Astronomers are actively hunting a class of supermassive black holes throughout the universe called blazars thanks to data collected by NASA's Wide-field Infrared Survey Explorer (WISE). The mission has revealed more than 200 blazars and has the potential to find thousands more. The findings ultimately will help researchers understand the extreme physics behind super-fast jets and the evolution of supermassive black holes in the early universe.
Blazars are among the most energetic objects in the universe. They consist of supermassive black holes actively "feeding," or pulling matter onto them, at the cores of giant galaxies. As the matter is dragged toward the supermassive hole, some of the energy is released in the form of jets traveling at nearly the speed of light. Blazars are unique because their jets are pointed directly at us.
"Blazars are extremely rare because it's not too often that a supermassive black hole's jet happens to point towards Earth," said Franceso Massaro of the Kavli Institute for Particle Astrophysics and Cosmology near Palo Alto, Calif., and principal investigator of the research, published in a series of papers in the Astrophysical Journal. "We came up with a crazy idea to use WISE's infrared observations, which are typically associated with lower-energy phenomena, to spot high-energy blazars, and it worked better than we hoped."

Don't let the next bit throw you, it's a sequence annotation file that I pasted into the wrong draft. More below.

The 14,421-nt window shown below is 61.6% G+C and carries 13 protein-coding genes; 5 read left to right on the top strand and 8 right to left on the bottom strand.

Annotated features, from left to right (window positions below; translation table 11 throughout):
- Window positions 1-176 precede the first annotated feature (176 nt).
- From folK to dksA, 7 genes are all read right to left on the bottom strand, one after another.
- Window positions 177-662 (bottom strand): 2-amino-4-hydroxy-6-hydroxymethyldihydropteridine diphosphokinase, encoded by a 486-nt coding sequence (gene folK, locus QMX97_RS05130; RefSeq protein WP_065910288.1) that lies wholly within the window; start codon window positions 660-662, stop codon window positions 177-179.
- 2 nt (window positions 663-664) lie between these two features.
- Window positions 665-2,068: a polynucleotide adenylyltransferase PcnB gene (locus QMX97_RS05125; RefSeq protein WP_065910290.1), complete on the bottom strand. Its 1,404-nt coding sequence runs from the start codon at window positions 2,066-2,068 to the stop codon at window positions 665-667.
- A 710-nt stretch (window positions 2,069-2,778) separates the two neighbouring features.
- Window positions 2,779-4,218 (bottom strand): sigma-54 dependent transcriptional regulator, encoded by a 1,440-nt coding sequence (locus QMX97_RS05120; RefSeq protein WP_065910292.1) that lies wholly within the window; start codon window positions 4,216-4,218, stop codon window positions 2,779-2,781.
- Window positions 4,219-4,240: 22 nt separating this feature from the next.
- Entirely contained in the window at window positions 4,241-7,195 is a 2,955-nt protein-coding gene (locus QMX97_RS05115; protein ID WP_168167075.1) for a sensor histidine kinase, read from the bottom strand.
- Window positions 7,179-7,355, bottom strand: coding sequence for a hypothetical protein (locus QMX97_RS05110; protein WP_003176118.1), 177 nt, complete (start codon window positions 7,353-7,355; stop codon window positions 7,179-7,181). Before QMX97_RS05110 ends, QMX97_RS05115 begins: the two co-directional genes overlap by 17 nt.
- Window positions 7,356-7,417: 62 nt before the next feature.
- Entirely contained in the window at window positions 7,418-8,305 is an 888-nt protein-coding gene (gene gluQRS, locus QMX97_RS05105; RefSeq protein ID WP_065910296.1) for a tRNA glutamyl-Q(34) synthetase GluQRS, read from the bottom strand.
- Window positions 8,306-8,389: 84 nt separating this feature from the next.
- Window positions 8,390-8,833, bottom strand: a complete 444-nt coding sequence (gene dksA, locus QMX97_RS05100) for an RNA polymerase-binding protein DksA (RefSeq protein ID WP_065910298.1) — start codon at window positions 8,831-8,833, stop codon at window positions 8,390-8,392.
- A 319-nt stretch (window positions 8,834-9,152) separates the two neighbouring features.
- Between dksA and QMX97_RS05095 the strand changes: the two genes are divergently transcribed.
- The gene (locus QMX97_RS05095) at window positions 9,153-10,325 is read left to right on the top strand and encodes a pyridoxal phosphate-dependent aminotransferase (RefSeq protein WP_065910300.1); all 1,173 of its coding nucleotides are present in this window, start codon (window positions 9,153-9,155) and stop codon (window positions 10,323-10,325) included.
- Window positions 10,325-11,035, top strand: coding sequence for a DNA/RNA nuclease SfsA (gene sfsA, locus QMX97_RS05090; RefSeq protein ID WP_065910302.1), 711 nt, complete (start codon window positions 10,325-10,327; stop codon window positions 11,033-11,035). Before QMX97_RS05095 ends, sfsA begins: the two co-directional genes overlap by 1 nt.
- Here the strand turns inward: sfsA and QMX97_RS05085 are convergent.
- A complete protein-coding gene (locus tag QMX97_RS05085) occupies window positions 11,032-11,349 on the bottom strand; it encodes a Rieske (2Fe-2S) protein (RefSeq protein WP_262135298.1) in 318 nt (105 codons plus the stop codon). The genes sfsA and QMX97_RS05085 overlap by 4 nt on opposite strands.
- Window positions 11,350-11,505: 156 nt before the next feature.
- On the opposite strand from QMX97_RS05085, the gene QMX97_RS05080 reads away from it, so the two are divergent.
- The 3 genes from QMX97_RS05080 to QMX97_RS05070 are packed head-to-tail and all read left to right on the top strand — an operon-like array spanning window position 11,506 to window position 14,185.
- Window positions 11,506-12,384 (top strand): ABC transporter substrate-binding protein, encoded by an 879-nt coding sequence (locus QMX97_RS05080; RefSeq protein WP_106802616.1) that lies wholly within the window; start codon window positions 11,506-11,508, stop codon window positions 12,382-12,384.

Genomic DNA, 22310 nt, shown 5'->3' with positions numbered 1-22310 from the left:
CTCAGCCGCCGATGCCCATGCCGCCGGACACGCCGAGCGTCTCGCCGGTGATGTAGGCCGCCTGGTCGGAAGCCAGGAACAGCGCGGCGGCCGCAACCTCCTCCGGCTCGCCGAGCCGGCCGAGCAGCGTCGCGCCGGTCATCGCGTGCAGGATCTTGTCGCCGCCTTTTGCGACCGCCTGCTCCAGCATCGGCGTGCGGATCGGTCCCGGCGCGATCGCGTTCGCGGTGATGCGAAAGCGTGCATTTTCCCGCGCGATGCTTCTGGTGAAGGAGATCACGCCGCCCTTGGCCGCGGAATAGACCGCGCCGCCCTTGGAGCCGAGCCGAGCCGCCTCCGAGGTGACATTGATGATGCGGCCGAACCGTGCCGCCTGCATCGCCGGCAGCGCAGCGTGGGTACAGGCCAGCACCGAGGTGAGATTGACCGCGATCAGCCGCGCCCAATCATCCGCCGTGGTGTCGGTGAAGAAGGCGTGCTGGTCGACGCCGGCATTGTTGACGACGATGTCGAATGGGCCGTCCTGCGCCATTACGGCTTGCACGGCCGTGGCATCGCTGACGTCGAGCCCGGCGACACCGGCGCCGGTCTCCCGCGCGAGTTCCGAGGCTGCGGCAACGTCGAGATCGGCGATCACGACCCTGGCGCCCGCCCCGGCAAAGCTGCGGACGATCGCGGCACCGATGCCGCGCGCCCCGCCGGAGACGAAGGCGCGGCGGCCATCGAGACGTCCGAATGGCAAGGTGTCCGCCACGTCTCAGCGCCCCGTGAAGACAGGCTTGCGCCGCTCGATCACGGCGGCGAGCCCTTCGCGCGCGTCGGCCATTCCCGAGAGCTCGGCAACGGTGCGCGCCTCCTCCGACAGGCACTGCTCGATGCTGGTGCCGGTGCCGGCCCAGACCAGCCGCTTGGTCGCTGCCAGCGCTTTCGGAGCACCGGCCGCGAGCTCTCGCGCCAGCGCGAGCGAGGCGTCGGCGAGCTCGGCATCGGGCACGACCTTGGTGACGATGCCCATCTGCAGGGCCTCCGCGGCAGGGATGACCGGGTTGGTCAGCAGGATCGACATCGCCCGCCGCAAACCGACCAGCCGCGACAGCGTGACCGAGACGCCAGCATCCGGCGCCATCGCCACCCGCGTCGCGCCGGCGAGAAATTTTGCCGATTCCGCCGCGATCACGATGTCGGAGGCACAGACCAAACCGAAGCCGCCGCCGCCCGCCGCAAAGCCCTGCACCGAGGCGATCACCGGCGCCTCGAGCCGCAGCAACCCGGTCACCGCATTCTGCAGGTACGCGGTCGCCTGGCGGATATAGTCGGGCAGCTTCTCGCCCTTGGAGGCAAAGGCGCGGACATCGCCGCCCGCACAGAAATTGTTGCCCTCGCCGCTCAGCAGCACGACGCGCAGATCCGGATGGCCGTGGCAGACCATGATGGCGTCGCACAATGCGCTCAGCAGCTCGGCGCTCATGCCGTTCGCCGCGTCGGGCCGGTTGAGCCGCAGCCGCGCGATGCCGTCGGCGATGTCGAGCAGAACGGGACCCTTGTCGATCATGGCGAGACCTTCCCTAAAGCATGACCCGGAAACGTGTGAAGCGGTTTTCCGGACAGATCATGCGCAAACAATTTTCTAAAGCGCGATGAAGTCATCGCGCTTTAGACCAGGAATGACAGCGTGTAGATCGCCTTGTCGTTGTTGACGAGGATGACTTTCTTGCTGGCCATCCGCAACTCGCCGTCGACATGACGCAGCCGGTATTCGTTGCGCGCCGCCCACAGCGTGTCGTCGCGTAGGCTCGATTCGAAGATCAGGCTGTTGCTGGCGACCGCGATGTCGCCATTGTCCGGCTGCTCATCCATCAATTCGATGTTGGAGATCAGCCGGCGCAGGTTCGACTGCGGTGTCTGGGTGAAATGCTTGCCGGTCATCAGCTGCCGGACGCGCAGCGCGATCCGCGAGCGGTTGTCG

WISE surveyed the entire celestial sky in infrared light in 2010, creating a catalog of hundreds of millions of objects of all types. Its first batch of data was released to the larger astronomy community in April 2011 and the full-sky data were released last month.
Massaro and his team used the first batch of data, covering more than one-half the sky, to test their idea that WISE could identify blazars. Astronomers often use infrared data to look for the weak heat signatures of cooler objects. Blazars are not cool; they are scorching hot and glow with the highest-energy type of light, called gamma rays. However, they also give off a specific infrared signature when particles in their jets are accelerated to almost the speed of light.
One of the reasons the team wants to find new blazars is to help identify mysterious spots in the sky sizzling with high-energy gamma rays, many of which are suspected to be blazars. NASA's Fermi mission has identified hundreds of these spots, but other telescopes are needed to narrow in on the source of the gamma rays.
Sifting through the early WISE catalog, the astronomers looked for the infrared signatures of blazars at the locations of more than 300 gamma-ray sources that remain mysterious. The researchers were able to show that a little more than half of the sources are most likely blazars.
"This is a significant step toward unveiling the mystery of the many bright gamma-ray sources that are still of unknown origin," said Raffaele D'Abrusco, a co-author of the papers from Harvard Smithsonian Center for Astrophysics in Cambridge, Mass. "WISE's infrared vision is actually helping us understand what's happening in the gamma-ray sky."